Tears to Tiara II: Heir of the Overlord is the sequel to the mid-2000s SRPG released first on PC and then again three years later on PS3. Sadly, that first game never made its way to the States, thus making Heir of the Overlord the series’ debut appearance here in the West. As such, publisher ATLUS and developer Aquaplus have given us an adventure that feels fresh, due to the general lack of Japanese SRPGs on consoles these days, but also one that doesn’t break new ground.
Tears to Tiara II is a story-heavy game, as most of its ilk are. After all, these titles are usually two-trick ponies: they focus extensively on combat, and all that goes into preparing for it, and lengthy talking scenes between the encounters. The latter is a strong point for Heir of the Overlord, though, as it covers a lot of themes and events, making it an RPG that is widely different from something like Disgaea due to its serious plot. While as of late it seems JRPGs have strayed away from dire storylines that encapsulated the PSX and PS2 eras, instead emphasizing light-hearted fun and Otaku-obscurity, Tears’ always seems to keep its eye on the prize, rarely wavering from dramatics and intense narrative devices that rely on love, betrayal, oppression and war. That said, while it’s a compelling tale, it is nevertheless one we’ve heard many times before. To that end, the story can fall into overused tropes, resulting in more than a few eye-rolling occasions at predictability of it all. It’s a good enough account on the whole, with some twists and turns that are delivered without being telegraphed; thus, people wanting something epic in scope will find much to like.
Sadly, though, sometimes its desire to build a fleshed out world gets in the way of actual gameplay. Tears to Tiara II can almost be thought of as a visual novel with combat scenarios sprinkled in every once in a while. Meaning to say, some of the talking segments can literally last hours. That’s not hyperbole, and to have an event scene go on for almost 150-minutes is borderline insanity. While this indeed helps establish certain character motives and unveil big crescendo moments, the out-of-balance pacing is taxing.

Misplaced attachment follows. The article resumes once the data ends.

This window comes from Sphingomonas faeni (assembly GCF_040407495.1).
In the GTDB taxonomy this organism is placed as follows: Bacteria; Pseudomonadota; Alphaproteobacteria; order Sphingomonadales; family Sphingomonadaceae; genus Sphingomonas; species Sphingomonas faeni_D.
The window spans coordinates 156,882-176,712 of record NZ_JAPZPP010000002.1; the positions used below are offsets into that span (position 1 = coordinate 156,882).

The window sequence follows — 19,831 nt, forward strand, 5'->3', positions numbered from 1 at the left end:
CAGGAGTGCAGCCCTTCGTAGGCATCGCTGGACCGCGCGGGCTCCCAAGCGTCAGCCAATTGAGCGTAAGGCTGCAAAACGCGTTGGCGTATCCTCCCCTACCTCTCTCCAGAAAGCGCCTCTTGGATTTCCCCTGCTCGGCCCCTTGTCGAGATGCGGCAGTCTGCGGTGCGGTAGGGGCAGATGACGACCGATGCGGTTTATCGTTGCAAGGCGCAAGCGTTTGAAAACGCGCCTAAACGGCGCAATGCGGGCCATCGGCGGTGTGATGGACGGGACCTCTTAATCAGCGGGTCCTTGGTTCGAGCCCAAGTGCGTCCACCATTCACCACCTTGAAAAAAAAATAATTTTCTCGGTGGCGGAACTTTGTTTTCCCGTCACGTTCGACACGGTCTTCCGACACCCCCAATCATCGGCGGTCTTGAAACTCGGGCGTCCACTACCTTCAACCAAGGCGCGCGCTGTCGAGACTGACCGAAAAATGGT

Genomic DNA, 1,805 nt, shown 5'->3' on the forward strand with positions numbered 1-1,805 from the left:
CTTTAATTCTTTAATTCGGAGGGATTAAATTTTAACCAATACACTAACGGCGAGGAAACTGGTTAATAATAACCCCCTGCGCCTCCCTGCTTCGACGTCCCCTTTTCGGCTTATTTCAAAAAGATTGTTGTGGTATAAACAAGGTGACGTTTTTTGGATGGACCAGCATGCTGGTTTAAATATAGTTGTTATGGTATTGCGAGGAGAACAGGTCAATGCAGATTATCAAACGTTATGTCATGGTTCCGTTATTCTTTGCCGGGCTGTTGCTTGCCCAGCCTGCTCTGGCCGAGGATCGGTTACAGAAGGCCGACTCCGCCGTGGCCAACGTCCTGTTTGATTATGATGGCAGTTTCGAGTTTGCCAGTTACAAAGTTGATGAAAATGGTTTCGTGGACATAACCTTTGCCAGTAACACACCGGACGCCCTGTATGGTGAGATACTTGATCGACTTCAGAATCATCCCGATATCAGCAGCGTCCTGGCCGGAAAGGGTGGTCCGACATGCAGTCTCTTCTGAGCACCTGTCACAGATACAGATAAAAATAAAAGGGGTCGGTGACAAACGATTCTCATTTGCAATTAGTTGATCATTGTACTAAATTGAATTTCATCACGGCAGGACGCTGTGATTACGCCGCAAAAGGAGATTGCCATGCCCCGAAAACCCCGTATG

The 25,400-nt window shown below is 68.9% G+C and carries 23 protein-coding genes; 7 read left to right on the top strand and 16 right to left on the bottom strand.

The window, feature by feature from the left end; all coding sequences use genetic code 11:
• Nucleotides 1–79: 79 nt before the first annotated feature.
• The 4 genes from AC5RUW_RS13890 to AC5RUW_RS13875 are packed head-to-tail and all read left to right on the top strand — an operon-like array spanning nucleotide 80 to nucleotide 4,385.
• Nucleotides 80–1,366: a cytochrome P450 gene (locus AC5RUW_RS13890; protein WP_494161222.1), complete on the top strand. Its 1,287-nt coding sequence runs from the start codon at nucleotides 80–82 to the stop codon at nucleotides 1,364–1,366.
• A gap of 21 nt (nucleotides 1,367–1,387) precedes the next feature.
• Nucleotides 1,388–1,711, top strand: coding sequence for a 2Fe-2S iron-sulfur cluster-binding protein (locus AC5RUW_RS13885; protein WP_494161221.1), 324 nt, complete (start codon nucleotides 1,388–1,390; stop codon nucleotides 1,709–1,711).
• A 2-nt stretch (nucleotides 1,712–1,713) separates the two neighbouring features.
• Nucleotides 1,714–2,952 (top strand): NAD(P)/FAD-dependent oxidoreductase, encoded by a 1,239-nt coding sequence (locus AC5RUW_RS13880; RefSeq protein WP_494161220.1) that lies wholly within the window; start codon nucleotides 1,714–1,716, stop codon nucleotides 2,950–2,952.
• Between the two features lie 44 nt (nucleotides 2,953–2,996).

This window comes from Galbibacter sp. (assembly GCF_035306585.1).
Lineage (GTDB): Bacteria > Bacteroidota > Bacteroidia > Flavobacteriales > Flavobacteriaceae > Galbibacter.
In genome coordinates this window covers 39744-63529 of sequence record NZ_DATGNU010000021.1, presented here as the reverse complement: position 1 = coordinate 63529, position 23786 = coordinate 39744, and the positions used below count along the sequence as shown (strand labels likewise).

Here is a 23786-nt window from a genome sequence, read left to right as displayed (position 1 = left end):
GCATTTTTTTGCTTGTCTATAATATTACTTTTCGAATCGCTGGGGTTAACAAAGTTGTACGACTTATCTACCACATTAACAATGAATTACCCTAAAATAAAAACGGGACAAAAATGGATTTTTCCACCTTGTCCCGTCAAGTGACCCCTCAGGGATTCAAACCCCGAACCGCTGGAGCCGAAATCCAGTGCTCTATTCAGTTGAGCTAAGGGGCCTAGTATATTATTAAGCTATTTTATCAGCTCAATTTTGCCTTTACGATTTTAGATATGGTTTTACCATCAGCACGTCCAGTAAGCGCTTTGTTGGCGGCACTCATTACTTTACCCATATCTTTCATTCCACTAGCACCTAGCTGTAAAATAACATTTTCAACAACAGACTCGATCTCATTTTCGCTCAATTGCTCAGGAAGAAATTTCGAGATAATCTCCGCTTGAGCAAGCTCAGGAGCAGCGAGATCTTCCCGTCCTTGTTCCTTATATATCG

Having said that, it does help that the characterization in Tiara II is unique and often interesting. The reliance on ancient mythology is a nice touch, as well, sure to entice anyone who loves such trappings. Hamil, the game’s protagonist, is particularly fascinating, his personality initially morose to the point of being hard to relate to, but eventually coming into his own and by extension turning out to be extremely likable. He actually ended up being one of my most favorite leading men in a roleplaying game of the past few years. This is an example of something Heir of the Overlord does proficiently: over the course of the expansive runtime, characters actually evolve with the world around them. As circumstances peak and valley, so too does the cast; they react, become effected by and ultimately change because the situations in which they are embroiled change.
Much of the sound storytelling can be credited to the localization team, though, as they seem to have a solid grasp on how to convey emotion through mere text. Because this is a text-intensive game, it’s imperative that the prose themselves are top-notch. While there are occasional editing issues, ATLUS have hit a homerun with the translation, even if it is needlessly wordy at times. It helps, too, that the Japanese voice acting is superb. The lack of dual-audio is a missed opportunity, however, as this type of inclusion is becoming more standardized in such releases. Of course, a small budget game like this isn’t given the luxury, or the financial backing, for such a feature. Thus, purists will appreciate it, and those wanting something a bit more accessible, or English VO-friendly, will be let down.